Coins give us a great glimpse into history, as they are often closely tied to the events of the times. This proves true with the American Silver Eagle. Throughout the 1970s and early 1980s there was a move to sell silver from the Defense National Stockpile to help reduce the national debt, but it had been met with congressional opposition[i]. Whenever there was a sell-off, or even an announcement of a sell-off, the price of silver would immediately decline.[ii] Futures traders would hear about the proposed sales, and they would begin to shed future contracts believing that the sell-offs would cause a drop in the price of silver. Then in the summer of 1981, the House Armed Services Committee made the move to allow the sale of government-owned silver to help with the financial budget. Both the House and Senate agreed to have 75% of the stockpiled silver, which amounted to 105.1 million troy ounces.[iii] This sale was to take place over a three-year period, but the response to this announcement had silver prices drop 11%.[iv] The United States silver mining industry, specifically politicians from Idaho (a major silver-producing state), argued that the sale would be detrimental to the industry, and a bill was signed to stop this sale of stockpiled silver.[v] It wasn’t until 1985, after many attempts, that the sale of silver was finally approved with the “Liberty Coin Act” amendment.[vi] This new legislation required that stockpiled silver be used to mint coins, and finally, the American Silver Eagle was poised for its debut. On October 29, 1986, in the San Francisco Assay office, the first American Silver Eagle coin was struck.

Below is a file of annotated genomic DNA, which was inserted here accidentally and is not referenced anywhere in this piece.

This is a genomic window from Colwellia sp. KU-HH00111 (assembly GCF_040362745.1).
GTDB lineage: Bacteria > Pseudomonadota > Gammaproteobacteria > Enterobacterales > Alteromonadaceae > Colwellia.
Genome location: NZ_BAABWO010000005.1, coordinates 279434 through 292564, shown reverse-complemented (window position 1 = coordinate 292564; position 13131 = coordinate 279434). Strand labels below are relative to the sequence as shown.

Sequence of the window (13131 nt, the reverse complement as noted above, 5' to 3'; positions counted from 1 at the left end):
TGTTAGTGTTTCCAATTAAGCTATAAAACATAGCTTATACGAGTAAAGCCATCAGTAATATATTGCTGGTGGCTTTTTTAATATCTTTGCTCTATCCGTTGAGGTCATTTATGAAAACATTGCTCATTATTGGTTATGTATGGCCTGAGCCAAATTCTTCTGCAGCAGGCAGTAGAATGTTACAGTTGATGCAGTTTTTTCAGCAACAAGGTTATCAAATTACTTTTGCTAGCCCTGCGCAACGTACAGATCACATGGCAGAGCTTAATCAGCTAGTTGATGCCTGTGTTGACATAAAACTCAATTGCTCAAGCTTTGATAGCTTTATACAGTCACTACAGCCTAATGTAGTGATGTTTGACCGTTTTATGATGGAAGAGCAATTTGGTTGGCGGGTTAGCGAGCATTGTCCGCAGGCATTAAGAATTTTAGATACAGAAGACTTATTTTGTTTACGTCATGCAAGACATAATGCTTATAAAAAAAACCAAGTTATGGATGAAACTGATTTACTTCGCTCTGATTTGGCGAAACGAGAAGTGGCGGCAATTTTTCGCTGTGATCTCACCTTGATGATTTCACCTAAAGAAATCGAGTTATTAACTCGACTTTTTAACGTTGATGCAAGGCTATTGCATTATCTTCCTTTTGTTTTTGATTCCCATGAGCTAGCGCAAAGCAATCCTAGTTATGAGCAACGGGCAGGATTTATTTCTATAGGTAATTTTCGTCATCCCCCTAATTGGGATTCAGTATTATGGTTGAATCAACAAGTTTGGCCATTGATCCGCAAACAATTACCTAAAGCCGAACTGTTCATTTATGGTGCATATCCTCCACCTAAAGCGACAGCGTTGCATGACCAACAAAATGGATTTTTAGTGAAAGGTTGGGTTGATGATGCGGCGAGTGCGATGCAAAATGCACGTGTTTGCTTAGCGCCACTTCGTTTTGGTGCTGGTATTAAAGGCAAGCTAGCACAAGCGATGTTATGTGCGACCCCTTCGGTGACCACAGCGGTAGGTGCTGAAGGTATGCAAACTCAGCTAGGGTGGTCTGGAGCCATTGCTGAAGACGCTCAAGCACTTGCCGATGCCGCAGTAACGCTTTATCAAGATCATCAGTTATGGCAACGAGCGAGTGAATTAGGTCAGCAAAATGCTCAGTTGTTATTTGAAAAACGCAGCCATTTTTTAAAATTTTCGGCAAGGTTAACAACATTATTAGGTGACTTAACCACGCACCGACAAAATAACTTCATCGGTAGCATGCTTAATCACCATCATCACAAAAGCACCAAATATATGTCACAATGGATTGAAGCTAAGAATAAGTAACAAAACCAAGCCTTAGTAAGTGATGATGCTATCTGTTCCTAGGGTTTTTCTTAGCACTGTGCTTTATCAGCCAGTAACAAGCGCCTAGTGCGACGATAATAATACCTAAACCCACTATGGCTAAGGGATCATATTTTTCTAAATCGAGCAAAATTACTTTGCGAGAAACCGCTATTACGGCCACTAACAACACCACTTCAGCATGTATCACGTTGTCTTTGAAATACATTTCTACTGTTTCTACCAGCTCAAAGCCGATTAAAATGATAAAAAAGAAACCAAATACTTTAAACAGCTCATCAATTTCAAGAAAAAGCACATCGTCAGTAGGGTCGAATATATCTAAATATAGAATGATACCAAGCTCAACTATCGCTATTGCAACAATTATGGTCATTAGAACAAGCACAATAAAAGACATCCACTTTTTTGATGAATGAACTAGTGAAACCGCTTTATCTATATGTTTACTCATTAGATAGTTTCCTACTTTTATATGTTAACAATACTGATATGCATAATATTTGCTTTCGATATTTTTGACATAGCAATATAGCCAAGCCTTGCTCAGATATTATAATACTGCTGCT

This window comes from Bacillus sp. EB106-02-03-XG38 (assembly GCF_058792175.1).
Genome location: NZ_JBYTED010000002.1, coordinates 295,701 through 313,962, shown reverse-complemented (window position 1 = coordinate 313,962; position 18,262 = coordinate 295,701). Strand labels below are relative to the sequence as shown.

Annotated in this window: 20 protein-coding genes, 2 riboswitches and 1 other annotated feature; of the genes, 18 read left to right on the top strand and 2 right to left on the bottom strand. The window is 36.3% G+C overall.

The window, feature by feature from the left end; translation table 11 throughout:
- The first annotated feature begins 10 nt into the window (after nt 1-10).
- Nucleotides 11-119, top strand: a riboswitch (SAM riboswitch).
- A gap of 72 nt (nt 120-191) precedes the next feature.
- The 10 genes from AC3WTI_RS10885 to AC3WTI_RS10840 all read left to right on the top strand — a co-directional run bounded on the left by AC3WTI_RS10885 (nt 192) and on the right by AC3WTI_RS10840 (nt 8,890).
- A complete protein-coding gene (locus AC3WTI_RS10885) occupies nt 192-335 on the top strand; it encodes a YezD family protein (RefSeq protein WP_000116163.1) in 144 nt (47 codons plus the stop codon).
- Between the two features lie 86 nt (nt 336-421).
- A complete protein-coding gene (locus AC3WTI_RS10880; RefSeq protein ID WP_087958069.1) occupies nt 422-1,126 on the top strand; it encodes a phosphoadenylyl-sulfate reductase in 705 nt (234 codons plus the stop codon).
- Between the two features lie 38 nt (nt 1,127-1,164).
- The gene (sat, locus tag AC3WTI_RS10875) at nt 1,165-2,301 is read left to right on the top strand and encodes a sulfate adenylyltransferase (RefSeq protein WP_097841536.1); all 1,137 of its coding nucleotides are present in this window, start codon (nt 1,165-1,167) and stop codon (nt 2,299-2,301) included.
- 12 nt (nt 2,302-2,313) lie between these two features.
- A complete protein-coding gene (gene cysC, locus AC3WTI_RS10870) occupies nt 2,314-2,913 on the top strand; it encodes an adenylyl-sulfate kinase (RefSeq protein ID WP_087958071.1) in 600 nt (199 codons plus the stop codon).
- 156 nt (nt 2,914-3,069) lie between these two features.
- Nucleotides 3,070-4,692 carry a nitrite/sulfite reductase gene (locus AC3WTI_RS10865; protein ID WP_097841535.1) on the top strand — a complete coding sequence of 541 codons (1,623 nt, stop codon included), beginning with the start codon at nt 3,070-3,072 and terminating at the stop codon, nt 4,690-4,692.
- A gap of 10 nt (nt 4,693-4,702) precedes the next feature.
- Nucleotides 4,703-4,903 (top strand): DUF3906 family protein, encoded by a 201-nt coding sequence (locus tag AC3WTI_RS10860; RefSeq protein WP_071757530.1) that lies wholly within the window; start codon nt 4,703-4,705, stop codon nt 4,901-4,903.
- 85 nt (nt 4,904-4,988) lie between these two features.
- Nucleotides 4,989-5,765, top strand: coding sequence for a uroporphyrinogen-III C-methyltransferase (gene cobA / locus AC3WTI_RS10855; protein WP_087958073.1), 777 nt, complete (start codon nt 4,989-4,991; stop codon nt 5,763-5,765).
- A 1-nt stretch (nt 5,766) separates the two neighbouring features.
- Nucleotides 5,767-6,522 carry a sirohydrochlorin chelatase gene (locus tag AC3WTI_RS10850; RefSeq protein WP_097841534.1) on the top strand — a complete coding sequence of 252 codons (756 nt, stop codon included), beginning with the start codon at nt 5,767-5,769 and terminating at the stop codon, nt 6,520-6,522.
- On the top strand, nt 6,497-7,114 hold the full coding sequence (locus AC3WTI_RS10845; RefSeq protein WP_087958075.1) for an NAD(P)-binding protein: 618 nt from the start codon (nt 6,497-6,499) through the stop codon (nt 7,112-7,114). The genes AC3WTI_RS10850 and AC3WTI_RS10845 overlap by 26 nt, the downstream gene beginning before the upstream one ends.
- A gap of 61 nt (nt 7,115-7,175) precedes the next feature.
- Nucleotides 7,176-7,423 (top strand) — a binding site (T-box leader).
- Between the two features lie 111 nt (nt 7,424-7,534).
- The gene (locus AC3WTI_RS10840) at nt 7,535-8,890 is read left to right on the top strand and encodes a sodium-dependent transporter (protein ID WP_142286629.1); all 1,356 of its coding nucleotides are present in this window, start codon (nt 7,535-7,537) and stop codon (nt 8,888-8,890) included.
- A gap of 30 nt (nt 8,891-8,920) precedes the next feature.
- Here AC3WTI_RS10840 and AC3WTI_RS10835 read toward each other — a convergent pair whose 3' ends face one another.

The American Silver Eagle is a beautifully designed coin. The coin’s obverse (front) pays homage to German immigrant Adolph A. Weinman’s Walking Liberty Half Dollar, which was minted from 1916 to 1947. The Walking Liberty had been a favorite of the public, evincing feelings of patriotism and hope, and the American Silver Eagle followed in its footsteps. As Secretary McAdoo said in 1916, “The design …bears a full-length figure of Liberty, the folds of the Stars and Stripes flying to the breeze as a background, progressing in full stride toward the dawn of a new day, carrying branches of laurel and oak, symbolical of civil and military glory. The hand of the figure is outstretched in bestowal of the spirit of liberty. The reverse of the half dollar shows an eagle perched high upon a mountain crag, his wings unfolded, fearless in spirit and conscious of his power. Springing from a rift in the rock is a sapling of mountain pine, symbolical of America.”[vii] The word “Liberty” frames the top of the coin, with “In God We Trust” on the right, and the year on the bottom.
The reverse (back) of the Silver Eagle was designed by the twelfth Chief Engraver of the United States Mint, John Mercanti. The iconic eagle, which echoes the Great Seal of the United States, is portrayed with wings proudly held high, as he clutches arrows in his left talon, and an olive branch, the symbol for peace and victory, in his right talon. Above the eagle is a representation of the original colonies with thirteen five-pointed stars. Inscribed on the top are the words “United States of America”, with “1 oz. Fine Silver ~ One Dollar” along the bottom. On the banner that is held within the eagle’s beak there is found “E Pluribus Unum”, as well as any applicable mintmarks.